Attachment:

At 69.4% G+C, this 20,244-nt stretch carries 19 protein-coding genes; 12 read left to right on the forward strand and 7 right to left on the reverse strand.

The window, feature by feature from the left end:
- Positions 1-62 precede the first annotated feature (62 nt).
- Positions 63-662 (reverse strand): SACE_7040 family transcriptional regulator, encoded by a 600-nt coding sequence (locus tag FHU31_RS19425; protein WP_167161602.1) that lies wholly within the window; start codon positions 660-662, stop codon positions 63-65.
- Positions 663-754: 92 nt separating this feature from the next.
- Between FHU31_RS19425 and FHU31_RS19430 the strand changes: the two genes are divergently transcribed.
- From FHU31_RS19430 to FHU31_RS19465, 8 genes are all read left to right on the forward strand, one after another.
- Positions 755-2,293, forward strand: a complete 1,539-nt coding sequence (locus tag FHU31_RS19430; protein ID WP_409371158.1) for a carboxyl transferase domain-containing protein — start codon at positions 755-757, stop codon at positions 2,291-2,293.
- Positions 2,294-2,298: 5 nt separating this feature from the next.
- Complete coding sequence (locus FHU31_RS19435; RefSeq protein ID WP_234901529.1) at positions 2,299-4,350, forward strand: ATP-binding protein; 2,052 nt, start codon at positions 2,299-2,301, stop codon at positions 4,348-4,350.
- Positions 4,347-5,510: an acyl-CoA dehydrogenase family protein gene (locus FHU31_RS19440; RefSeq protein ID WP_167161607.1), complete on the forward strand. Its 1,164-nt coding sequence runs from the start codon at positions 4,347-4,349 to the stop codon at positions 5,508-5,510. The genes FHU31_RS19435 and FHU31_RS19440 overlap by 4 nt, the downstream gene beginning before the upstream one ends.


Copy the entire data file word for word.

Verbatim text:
At 69.4% G+C, this 20,244-nt stretch carries 19 protein-coding genes; 12 read left to right on the forward strand and 7 right to left on the reverse strand.

The window, feature by feature from the left end:
- Positions 1-62 precede the first annotated feature (62 nt).
- Positions 63-662 (reverse strand): SACE_7040 family transcriptional regulator, encoded by a 600-nt coding sequence (locus tag FHU31_RS19425; protein WP_167161602.1) that lies wholly within the window; start codon positions 660-662, stop codon positions 63-65.
- Positions 663-754: 92 nt separating this feature from the next.
- Between FHU31_RS19425 and FHU31_RS19430 the strand changes: the two genes are divergently transcribed.
- From FHU31_RS19430 to FHU31_RS19465, 8 genes are all read left to right on the forward strand, one after another.
- Positions 755-2,293, forward strand: a complete 1,539-nt coding sequence (locus tag FHU31_RS19430; protein ID WP_409371158.1) for a carboxyl transferase domain-containing protein — start codon at positions 755-757, stop codon at positions 2,291-2,293.
- Positions 2,294-2,298: 5 nt separating this feature from the next.
- Complete coding sequence (locus FHU31_RS19435; RefSeq protein ID WP_234901529.1) at positions 2,299-4,350, forward strand: ATP-binding protein; 2,052 nt, start codon at positions 2,299-2,301, stop codon at positions 4,348-4,350.
- Positions 4,347-5,510: an acyl-CoA dehydrogenase family protein gene (locus FHU31_RS19440; RefSeq protein ID WP_167161607.1), complete on the forward strand. Its 1,164-nt coding sequence runs from the start codon at positions 4,347-4,349 to the stop codon at positions 5,508-5,510. The genes FHU31_RS19435 and FHU31_RS19440 overlap by 4 nt, the downstream gene beginning before the upstream one ends.